Published January 20, 2021 by Rebecca Goldfine

Environmental Policy Students Make Their Voices Heard

Half of the students in the fall 2020 semester Environmental Policy and Politics class have published op-eds in newspapers across the country—a record for the course since the professor began giving this assignment three years ago.
Newspaper clipping

Samara Nassor ’22 published her opinion piece in the Portland Press Herald and Times Record, advocating for a greater role for fishermen in determining the future of offshore wind energy in Maine. She said she was inspired to to make this argument after independently researching renewable energy and thinking about these projects through an environmental justice lens. 

For the assignment, Assistant Professor of Environmental Studies and Government Shana Starobin asks students to compose an editorial on an issue of their choice, as long as it relates to a theme encountered in class. 

"I make no endorsements of their particular opinions on an issue and encourage them to stick to the format and write in a way that's consistent with the norms of opinion editorials, including communicating with the editors of their targeted news outlet," Starobin said.

Part of the value of the experience for students is seeing the impact of their words. "I inform students that they ought to anticipate public commentators who may react and respond affirmatively or in the negative," Starobin said. "Past student op-eds have compelled flurries of commentators."

An op-ed by Andrew Meredith ’22 that appeared in December in the Brunswick Times Record, "Worry a little less about recycling at the end of 2020," has already elicited another column in reaction to it. 

Leif Maynard ’23 published his editorial in the Portland Press Herald and Times Record about Chloe Maxmin, a newly elected member of the Maine House of Representatives. "I chose to write about Chloe’s campaign and deep organizing because I was inspired by how she bridged the divide between local environmental issues in a rural community and the broader existential fight for environmental justice and climate action," he said via email.

Shana Starobin
Shana Starobin

"In our class, we talked a lot about the challenges of electoral organizing and how to connect with people around environmental politics, and I think Chloe provides a deeply genuine, deeply community-oriented model of how to do this without alienating voters."

As a co-leader of Bowdoin Sunrise, a climate justice organizing group, Maynard added that publishing his first op-ed reinforced for him the role editorial pages play in shaping public opinion. "After my piece was published, I received emails and messages from a Brunswick town councilor, a Bowdoin professor, and Senator Maxmin herself, commenting on and supporting my analysis! I’ll definitely be writing op-eds in the future."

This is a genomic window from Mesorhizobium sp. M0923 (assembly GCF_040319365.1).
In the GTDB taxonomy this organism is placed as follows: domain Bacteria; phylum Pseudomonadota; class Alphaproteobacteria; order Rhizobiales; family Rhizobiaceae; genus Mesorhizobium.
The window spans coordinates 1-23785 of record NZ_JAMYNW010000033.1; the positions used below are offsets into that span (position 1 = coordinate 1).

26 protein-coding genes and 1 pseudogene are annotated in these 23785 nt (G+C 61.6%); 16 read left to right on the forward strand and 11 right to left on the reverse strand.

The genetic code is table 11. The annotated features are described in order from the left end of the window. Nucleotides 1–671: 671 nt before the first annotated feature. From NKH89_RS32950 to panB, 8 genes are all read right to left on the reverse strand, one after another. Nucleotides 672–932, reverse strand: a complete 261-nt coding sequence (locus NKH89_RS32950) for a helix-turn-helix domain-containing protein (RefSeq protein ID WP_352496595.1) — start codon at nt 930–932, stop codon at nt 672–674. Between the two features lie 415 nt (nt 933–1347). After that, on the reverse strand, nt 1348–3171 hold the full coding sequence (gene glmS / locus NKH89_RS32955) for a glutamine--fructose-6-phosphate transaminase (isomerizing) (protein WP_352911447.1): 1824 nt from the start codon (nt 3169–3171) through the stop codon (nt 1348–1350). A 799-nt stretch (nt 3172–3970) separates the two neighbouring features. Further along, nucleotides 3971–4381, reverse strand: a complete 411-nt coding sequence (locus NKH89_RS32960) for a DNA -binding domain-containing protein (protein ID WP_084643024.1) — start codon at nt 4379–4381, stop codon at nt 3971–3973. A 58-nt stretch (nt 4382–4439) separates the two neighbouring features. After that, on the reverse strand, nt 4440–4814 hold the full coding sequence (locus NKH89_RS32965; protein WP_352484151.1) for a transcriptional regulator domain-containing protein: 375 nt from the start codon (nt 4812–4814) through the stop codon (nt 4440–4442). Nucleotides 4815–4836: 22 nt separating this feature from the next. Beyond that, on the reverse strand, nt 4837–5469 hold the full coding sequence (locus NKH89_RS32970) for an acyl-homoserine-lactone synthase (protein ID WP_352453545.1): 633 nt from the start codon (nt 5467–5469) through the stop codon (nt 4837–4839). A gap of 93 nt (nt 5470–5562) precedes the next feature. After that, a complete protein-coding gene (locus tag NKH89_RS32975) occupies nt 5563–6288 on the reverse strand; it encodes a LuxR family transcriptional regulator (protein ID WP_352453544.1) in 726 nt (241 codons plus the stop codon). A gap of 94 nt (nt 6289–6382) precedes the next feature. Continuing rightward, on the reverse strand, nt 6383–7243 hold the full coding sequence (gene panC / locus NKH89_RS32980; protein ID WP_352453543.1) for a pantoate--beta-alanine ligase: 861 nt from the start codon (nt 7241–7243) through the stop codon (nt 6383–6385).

Leila Trummel ’23, who is also part of Sunrise Bowdoin, wrote a column advocating for "bold action on the climate in Maine," which was published in The Forecaster, a paper that covers much of southern Maine. "I am tired of watching our political leaders fail to take bold action on issues that directly affect my future," she said.

This fall, nearing election day, she stood outside Brunswick polls to urge voters to consider climate change when casting their vote. "The work does not end after the election, and that’s why I decided to write my op-ed. With Maine being in the unique position of electing Democrat President-elect Joe Biden and Republican Senator Susan Collins, I demanded bipartisan action on climate to protect Maine communities and my future."

"The most valuable part of this assignment for me was figuring out how to articulate the issues I found important in a way that could inspire the broader community to also care about these issues," she continued. "As an activist, I also found it rewarding and valuable to see my work published to influence and inform others to fight for our planet."

Having students participate in reasoned public policy debates is good practice for effective communicating in general, Starobin said. "I hope that this assignment, among others, helps cultivate good judgment among my students as they get firsthand experience putting their ideas out into the real world. Life involves choices and choices have consequences. So hopefully they learn to make thoughtful, informed choices about how they express and share their voices and perspectives."  

Student Op-eds

Forthcoming:

  • Sophie Burchell ’23: “The Value of Urban Parks During a Pandemic,” Maryland Bay Journal

Published: